New Hyde Park, NY—Alow-cost ($20,000) CNC router from Techno-Isel and CAD/CAM software changed yoga instructor Horvath's labor of love into a going concern. "The machine helped turn my new exercise concept into a profitable business," says Horvath.
The Gyrotonics Expansion System involves sweeping, circular movements that build strength without adding bulk.
The base and support elements are made of wood while other components are machined aluminum. Horvath started out building wooden components with a jig saw. But it took too long to build each machine, because the jigsaw's lack of precision required each part to be individually fitted. "It took so long to build, that it was impossible to be profitable," Horvath explains.
A computerized router changed all that. The tool cuts the time required to build the machines by 80%, Horvath says, estimating that a single order for five machines last year paid for the router. Horvath himself is computer illiterate, but he has a friend who converts his sketches into AutoCAD drawings then uses a CNC programming package called Mastercam from CNC Software (Tolland, CT) to produce a file that the router understands.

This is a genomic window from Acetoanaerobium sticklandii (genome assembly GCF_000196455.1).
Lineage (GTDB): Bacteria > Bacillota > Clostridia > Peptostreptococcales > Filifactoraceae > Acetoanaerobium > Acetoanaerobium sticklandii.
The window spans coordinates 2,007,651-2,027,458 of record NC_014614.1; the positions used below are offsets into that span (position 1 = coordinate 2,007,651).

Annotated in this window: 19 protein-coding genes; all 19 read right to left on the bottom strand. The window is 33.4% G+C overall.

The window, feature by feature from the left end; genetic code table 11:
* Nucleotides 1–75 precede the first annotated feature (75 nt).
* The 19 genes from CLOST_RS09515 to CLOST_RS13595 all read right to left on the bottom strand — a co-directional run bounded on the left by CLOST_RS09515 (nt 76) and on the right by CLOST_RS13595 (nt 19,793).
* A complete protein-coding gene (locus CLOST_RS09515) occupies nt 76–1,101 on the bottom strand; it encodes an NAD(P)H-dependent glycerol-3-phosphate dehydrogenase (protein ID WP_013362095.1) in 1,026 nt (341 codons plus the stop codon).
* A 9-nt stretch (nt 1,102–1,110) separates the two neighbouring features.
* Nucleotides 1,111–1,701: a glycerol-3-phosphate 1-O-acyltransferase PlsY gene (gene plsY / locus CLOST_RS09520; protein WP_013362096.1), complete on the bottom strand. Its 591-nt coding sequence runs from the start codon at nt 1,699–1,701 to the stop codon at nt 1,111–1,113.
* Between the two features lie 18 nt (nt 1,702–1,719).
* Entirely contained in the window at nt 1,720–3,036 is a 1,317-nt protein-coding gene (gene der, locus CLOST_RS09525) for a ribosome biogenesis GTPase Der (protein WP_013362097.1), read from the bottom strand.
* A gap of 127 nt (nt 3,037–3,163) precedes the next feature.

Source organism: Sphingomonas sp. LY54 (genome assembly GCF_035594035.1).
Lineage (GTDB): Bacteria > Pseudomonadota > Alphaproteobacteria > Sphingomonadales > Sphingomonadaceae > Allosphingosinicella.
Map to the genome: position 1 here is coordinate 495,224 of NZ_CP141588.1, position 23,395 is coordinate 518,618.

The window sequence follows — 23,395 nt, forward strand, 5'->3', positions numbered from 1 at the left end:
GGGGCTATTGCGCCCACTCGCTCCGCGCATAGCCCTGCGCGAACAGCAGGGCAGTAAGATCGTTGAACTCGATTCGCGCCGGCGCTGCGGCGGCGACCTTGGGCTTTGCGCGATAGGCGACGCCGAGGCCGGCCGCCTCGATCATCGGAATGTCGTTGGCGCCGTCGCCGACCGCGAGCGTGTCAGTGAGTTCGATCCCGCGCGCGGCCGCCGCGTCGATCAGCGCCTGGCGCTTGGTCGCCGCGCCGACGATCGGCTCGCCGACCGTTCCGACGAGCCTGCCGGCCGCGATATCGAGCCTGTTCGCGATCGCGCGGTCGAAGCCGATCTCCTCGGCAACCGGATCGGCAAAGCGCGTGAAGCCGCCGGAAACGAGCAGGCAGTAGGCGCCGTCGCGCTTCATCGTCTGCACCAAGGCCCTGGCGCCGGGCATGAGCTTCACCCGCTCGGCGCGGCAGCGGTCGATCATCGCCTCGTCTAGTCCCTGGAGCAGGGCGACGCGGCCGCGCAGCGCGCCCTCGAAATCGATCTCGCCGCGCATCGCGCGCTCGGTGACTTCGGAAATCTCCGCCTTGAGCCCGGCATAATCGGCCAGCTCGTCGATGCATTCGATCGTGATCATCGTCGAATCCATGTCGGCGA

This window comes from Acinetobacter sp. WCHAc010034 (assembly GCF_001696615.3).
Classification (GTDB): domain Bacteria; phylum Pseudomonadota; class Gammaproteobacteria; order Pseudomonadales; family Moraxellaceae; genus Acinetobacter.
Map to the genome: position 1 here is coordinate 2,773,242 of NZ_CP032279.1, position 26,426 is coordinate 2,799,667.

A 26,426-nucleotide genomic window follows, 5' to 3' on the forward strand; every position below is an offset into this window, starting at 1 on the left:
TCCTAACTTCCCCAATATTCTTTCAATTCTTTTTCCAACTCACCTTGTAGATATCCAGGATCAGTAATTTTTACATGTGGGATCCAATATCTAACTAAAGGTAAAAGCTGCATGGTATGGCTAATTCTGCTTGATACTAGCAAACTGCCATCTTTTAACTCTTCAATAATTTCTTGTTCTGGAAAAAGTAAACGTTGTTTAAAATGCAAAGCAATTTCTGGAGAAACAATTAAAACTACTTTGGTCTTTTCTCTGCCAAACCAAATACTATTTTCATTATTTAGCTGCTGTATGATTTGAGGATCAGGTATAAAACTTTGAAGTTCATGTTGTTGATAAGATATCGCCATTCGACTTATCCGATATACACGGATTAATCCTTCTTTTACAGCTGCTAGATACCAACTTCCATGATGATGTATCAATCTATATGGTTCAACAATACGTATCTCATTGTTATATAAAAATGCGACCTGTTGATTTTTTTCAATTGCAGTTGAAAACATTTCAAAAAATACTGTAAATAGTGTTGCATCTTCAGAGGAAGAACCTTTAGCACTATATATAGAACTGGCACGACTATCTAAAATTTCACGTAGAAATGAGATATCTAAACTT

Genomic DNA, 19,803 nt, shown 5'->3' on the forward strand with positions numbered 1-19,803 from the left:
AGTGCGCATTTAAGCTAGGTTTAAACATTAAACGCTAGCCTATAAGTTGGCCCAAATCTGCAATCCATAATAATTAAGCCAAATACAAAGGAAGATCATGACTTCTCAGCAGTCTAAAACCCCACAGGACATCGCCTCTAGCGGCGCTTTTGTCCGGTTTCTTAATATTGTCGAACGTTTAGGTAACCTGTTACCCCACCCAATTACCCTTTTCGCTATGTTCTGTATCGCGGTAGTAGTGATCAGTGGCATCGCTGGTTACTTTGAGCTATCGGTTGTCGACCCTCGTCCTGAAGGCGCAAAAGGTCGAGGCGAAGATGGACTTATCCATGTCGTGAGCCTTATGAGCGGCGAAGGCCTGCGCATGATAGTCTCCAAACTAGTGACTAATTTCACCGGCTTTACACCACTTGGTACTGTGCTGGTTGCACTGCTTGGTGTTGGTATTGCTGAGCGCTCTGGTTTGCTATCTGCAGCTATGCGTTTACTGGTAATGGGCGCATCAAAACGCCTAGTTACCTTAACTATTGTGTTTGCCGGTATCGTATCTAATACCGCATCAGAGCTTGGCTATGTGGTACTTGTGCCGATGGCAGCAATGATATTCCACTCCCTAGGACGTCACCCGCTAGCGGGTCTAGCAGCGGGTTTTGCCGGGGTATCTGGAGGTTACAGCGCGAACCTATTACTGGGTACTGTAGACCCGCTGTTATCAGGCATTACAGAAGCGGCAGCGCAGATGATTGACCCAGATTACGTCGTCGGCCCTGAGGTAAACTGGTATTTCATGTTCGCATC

Once the program is finished, Horvath simply loads a piece of wood and pushes a few buttons to start the machine.
Truchard will be presented the award at the 2014 Golden Mousetrap Awards ceremony during the co-located events Pacific Design & Manufacturing, MD&M West, WestPack, PLASTEC West, Electronics West, ATX West, and AeroCon.
In a bid to boost the viability of lithium-based electric car batteries, a team at Lawrence Berkeley National Laboratory has developed a chemistry that could possibly double an EV’s driving range while cutting its battery cost in half.
For industrial control applications, or even a simple assembly line, that machine can go almost 24/7 without a break. But what happens when the task is a little more complex? That’s where the “smart” machine would come in. The smart machine is one that has some simple (or complex in some cases) processing capability to be able to adapt to changing conditions. Such machines are suited for a host of applications, including automotive, aerospace, defense, medical, computers and electronics, telecommunications, consumer goods, and so on. This discussion will examine what’s possible with smart machines, and what tradeoffs need to be made to implement such a solution.